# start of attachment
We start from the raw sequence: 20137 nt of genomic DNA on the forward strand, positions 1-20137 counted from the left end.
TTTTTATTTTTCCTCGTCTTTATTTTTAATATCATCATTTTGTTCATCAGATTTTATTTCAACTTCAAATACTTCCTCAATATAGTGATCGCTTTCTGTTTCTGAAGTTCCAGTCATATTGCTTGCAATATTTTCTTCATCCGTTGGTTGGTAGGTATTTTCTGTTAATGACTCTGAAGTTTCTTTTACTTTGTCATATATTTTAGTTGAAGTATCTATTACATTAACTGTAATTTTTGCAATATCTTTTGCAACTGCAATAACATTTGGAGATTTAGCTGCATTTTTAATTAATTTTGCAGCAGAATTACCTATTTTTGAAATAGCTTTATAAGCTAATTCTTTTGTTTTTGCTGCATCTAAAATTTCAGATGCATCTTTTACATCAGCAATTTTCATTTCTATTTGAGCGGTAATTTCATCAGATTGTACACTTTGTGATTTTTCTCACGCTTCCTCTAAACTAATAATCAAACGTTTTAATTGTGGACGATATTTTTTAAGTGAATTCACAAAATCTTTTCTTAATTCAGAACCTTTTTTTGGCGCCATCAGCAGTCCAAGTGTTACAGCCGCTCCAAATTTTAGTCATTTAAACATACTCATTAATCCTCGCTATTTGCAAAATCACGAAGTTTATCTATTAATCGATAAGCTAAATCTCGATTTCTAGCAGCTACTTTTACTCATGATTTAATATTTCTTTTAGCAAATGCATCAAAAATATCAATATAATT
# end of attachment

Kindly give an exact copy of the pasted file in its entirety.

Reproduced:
We start from the raw sequence: 20137 nt of genomic DNA on the forward strand, positions 1-20137 counted from the left end.
TTTTTATTTTTCCTCGTCTTTATTTTTAATATCATCATTTTGTTCATCAGATTTTATTTCAACTTCAAATACTTCCTCAATATAGTGATCGCTTTCTGTTTCTGAAGTTCCAGTCATATTGCTTGCAATATTTTCTTCATCCGTTGGTTGGTAGGTATTTTCTGTTAATGACTCTGAAGTTTCTTTTACTTTGTCATATATTTTAGTTGAAGTATCTATTACATTAACTGTAATTTTTGCAATATCTTTTGCAACTGCAATAACATTTGGAGATTTAGCTGCATTTTTAATTAATTTTGCAGCAGAATTACCTATTTTTGAAATAGCTTTATAAGCTAATTCTTTTGTTTTTGCTGCATCTAAAATTTCAGATGCATCTTTTACATCAGCAATTTTCATTTCTATTTGAGCGGTAATTTCATCAGATTGTACACTTTGTGATTTTTCTCACGCTTCCTCTAAACTAATAATCAAACGTTTTAATTGTGGACGATATTTTTTAAGTGAATTCACAAAATCTTTTCTTAATTCAGAACCTTTTTTTGGCGCCATCAGCAGTCCAAGTGTTACAGCCGCTCCAAATTTTAGTCATTTAAACATACTCATTAATCCTCGCTATTTGCAAAATCACGAAGTTTATCTATTAATCGATAAGCTAAATCTCGATTTCTAGCAGCTACTTTTACTCATGATTTAATATTTCTTTTAGCAAATGCATCAAAAATATCAATATAATT